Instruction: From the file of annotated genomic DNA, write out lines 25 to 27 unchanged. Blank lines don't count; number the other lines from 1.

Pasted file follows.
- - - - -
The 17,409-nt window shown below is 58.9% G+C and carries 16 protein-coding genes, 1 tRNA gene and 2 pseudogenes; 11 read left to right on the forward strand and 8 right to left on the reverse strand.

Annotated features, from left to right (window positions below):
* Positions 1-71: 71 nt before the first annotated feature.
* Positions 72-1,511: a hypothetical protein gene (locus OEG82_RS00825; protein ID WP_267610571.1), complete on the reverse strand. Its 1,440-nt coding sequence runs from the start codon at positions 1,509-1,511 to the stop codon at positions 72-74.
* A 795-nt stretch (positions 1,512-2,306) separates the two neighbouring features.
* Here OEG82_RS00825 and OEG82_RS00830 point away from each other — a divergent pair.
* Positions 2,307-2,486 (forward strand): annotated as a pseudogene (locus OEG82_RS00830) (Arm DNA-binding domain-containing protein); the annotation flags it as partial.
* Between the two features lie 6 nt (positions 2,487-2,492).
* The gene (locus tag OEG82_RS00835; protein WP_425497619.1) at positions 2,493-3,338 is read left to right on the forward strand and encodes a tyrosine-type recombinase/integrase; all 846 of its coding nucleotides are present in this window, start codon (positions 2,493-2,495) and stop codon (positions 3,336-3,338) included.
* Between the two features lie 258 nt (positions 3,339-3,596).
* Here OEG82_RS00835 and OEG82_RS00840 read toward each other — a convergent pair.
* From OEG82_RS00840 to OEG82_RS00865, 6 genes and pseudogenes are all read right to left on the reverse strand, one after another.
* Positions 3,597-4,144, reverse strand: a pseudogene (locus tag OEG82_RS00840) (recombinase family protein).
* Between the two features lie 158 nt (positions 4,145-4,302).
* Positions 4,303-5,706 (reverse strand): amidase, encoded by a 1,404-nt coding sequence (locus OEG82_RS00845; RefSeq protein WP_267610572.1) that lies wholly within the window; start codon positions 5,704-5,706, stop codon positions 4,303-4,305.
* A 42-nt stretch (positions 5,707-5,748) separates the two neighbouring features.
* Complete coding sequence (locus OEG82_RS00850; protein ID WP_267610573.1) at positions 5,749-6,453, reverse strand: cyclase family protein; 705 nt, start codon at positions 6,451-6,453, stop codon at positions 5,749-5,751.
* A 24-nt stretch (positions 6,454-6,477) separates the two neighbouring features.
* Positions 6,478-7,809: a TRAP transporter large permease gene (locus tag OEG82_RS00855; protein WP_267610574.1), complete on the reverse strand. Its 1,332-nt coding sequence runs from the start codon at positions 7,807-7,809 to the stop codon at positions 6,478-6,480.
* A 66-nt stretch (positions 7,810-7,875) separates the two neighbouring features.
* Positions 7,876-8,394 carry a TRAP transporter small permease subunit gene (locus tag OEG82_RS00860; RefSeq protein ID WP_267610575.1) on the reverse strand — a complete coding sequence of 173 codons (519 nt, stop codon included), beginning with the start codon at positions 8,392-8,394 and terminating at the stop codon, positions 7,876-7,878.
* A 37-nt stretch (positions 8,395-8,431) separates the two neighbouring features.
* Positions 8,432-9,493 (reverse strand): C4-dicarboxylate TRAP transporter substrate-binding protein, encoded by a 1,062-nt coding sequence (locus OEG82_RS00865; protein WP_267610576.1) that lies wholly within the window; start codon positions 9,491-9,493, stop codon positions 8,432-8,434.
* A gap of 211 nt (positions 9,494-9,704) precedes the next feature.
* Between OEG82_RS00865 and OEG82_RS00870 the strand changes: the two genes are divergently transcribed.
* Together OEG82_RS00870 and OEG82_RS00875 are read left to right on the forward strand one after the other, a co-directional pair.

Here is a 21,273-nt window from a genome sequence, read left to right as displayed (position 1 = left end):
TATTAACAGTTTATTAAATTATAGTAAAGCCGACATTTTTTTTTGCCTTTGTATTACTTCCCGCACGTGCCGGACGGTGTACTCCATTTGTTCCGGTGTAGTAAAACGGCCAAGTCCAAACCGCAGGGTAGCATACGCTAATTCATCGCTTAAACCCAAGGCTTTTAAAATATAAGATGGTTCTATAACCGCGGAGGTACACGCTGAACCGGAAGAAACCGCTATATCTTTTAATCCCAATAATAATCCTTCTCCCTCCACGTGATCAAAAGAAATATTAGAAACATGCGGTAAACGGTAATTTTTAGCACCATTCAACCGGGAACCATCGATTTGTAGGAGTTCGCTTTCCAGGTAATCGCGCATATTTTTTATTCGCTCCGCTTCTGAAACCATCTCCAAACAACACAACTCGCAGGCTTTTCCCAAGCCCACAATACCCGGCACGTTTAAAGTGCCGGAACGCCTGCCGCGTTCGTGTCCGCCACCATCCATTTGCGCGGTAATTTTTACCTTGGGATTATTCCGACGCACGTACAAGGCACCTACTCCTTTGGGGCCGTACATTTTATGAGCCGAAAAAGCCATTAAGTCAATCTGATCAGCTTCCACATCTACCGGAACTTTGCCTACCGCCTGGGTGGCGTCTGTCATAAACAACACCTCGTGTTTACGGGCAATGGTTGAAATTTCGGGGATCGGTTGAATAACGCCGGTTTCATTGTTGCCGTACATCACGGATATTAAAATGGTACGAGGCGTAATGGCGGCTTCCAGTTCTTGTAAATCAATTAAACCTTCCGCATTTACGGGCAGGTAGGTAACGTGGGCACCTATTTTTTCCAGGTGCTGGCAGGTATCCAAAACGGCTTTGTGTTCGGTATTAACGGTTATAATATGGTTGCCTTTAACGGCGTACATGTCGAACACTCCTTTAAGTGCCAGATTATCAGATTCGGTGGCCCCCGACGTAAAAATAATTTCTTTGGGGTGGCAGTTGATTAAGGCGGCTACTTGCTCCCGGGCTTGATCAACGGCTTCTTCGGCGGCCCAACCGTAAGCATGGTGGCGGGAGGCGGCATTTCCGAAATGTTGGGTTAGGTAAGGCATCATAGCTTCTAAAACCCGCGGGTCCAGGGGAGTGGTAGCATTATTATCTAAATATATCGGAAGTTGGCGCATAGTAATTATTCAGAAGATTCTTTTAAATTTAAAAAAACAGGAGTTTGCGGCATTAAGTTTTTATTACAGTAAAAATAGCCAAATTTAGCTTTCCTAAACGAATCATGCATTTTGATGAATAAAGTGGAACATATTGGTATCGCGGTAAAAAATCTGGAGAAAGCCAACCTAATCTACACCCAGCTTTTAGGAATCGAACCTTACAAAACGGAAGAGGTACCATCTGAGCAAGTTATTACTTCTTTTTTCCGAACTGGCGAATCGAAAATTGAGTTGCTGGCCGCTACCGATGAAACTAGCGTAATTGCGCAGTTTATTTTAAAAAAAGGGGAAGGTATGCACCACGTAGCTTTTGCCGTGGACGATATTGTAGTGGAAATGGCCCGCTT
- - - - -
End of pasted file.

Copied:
* Between OEG82_RS00865 and OEG82_RS00870 the strand changes: the two genes are divergently transcribed.
* Together OEG82_RS00870 and OEG82_RS00875 are read left to right on the forward strand one after the other, a co-directional pair.

Here is a 21,273-nt window from a genome sequence, read left to right as displayed (position 1 = left end):